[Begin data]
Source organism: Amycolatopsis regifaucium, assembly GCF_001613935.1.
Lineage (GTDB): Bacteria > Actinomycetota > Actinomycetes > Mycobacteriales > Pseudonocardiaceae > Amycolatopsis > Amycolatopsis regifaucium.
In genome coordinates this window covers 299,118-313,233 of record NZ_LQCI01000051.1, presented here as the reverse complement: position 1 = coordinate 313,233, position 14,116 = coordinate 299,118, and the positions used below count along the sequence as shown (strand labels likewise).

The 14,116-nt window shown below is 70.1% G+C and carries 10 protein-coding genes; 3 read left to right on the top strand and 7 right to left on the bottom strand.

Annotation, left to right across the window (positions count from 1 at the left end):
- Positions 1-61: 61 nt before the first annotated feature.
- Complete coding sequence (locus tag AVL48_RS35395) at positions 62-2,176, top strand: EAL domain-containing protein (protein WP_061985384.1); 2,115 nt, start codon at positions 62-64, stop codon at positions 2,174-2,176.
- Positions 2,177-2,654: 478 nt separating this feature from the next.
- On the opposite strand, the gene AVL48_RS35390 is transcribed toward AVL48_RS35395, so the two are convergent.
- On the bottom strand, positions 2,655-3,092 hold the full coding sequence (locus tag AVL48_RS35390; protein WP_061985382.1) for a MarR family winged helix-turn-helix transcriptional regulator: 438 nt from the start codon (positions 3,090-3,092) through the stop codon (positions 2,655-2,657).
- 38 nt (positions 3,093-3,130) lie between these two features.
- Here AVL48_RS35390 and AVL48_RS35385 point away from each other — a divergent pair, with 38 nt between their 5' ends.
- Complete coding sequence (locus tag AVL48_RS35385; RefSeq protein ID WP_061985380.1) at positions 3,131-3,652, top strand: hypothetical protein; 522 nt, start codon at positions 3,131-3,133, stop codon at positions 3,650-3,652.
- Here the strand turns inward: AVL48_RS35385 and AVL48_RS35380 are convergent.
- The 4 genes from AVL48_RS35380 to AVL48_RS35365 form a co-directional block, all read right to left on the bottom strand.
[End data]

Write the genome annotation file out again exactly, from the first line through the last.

Source organism: Amycolatopsis regifaucium, assembly GCF_001613935.1.
Lineage (GTDB): Bacteria > Actinomycetota > Actinomycetes > Mycobacteriales > Pseudonocardiaceae > Amycolatopsis > Amycolatopsis regifaucium.
In genome coordinates this window covers 299,118-313,233 of record NZ_LQCI01000051.1, presented here as the reverse complement: position 1 = coordinate 313,233, position 14,116 = coordinate 299,118, and the positions used below count along the sequence as shown (strand labels likewise).

The 14,116-nt window shown below is 70.1% G+C and carries 10 protein-coding genes; 3 read left to right on the top strand and 7 right to left on the bottom strand.

Annotation, left to right across the window (positions count from 1 at the left end):
- Positions 1-61: 61 nt before the first annotated feature.
- Complete coding sequence (locus tag AVL48_RS35395) at positions 62-2,176, top strand: EAL domain-containing protein (protein WP_061985384.1); 2,115 nt, start codon at positions 62-64, stop codon at positions 2,174-2,176.
- Positions 2,177-2,654: 478 nt separating this feature from the next.
- On the opposite strand, the gene AVL48_RS35390 is transcribed toward AVL48_RS35395, so the two are convergent.
- On the bottom strand, positions 2,655-3,092 hold the full coding sequence (locus tag AVL48_RS35390; protein WP_061985382.1) for a MarR family winged helix-turn-helix transcriptional regulator: 438 nt from the start codon (positions 3,090-3,092) through the stop codon (positions 2,655-2,657).
- 38 nt (positions 3,093-3,130) lie between these two features.
- Here AVL48_RS35390 and AVL48_RS35385 point away from each other — a divergent pair, with 38 nt between their 5' ends.
- Complete coding sequence (locus tag AVL48_RS35385; RefSeq protein ID WP_061985380.1) at positions 3,131-3,652, top strand: hypothetical protein; 522 nt, start codon at positions 3,131-3,133, stop codon at positions 3,650-3,652.
- Here the strand turns inward: AVL48_RS35385 and AVL48_RS35380 are convergent.
- The 4 genes from AVL48_RS35380 to AVL48_RS35365 form a co-directional block, all read right to left on the bottom strand.